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James MacDonald Suspends New Home Church Network

Julie Roys

Seven months after launching a Home Church Network (HcN) for those who “struggle to get to church or to stay in church,” former celebrity pastor, James MacDonald, is suspending the program.

According to an announcement at his website, MacDonald will pause HcN “for a minimum of 8 weeks.” Then in mid-November, HcN plans to reconnect with its leaders and their group members to announce HCN’s plans “for the new year.”

“Like many of you, after carrying an extended heavy burden these long months, our team is in need of margin to regroup and strengthen our ministry platforms,” MacDonald said.

MacDonald added that funding for HcN is “running at a deficit” and creating services and managing other responsibilities associated with the ministry “has been daunting at times.”

MacDonald also said that many HcN leaders who had planned to lead groups this fall have concerns about launching their groups under COVID restrictions.

Last February, MacDonald announced his new HcN ministry and promised to provide “new teaching . . . exclusive to HcN members” for use in home groups. MacDonald also promised worship from “some of the most loved and widely appreciated worship leaders in the world.”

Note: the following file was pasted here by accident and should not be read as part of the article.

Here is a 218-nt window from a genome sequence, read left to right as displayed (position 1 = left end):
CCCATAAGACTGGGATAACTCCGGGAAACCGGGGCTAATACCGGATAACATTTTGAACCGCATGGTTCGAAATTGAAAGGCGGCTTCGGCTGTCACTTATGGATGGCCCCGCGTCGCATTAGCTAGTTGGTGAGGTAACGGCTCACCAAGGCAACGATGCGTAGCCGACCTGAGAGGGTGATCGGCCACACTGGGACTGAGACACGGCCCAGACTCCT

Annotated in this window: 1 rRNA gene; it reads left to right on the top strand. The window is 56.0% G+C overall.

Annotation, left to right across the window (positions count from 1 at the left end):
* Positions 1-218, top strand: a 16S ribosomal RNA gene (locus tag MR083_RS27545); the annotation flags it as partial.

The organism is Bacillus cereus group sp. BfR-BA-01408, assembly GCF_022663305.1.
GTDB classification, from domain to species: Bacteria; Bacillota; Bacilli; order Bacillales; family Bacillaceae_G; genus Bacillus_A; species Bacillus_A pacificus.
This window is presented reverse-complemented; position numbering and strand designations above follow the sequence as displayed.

His website now encourages HcN leaders to glean through MacDonald’s archived messages to construct weekend services during the hiatus.

At the time MacDonald launched his Home Church Network, he was in arbitration with Harvest Bible Chapel for ownership of Walk in the Word, McDonald’s former broadcast ministry. The arbitration also reportedly dealt with issues surrounding MacDonald’s dismissal by Harvest in February 2019.

Over the summer, MacDonald settled with Harvest and both parties agreed to a Protective Order, keeping the details of the settlement confidential.

It appears MacDonald won the rights to Walk in the Word as many of his former messages are now available on his podcast and YouTube channel.

Questions also have been raised about whether MacDonald received a cash payout as part of the settlement.

In July, Chicago-based Republic Bank filed a foreclosure lawsuit against MacDonald, claiming that MacDonald had not made a mortgage payment since December 2019. However, around the time of the settlement, the listing on MacDonald’s home was removed.

Last year, the elders of Harvest Bible Chapel disqualified MacDonald from public ministry, saying his behavior did not meet biblical standards. The church also conducted an audit, which found that MacDonald had misused millions in church funds.

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Julie Roys
Julie Roys

Julie is a graduate of both Wheaton College and the prestigious Medill School of Journalism at Northwestern University. She and her husband, Neal, live in the Chicago suburbs and have three children.

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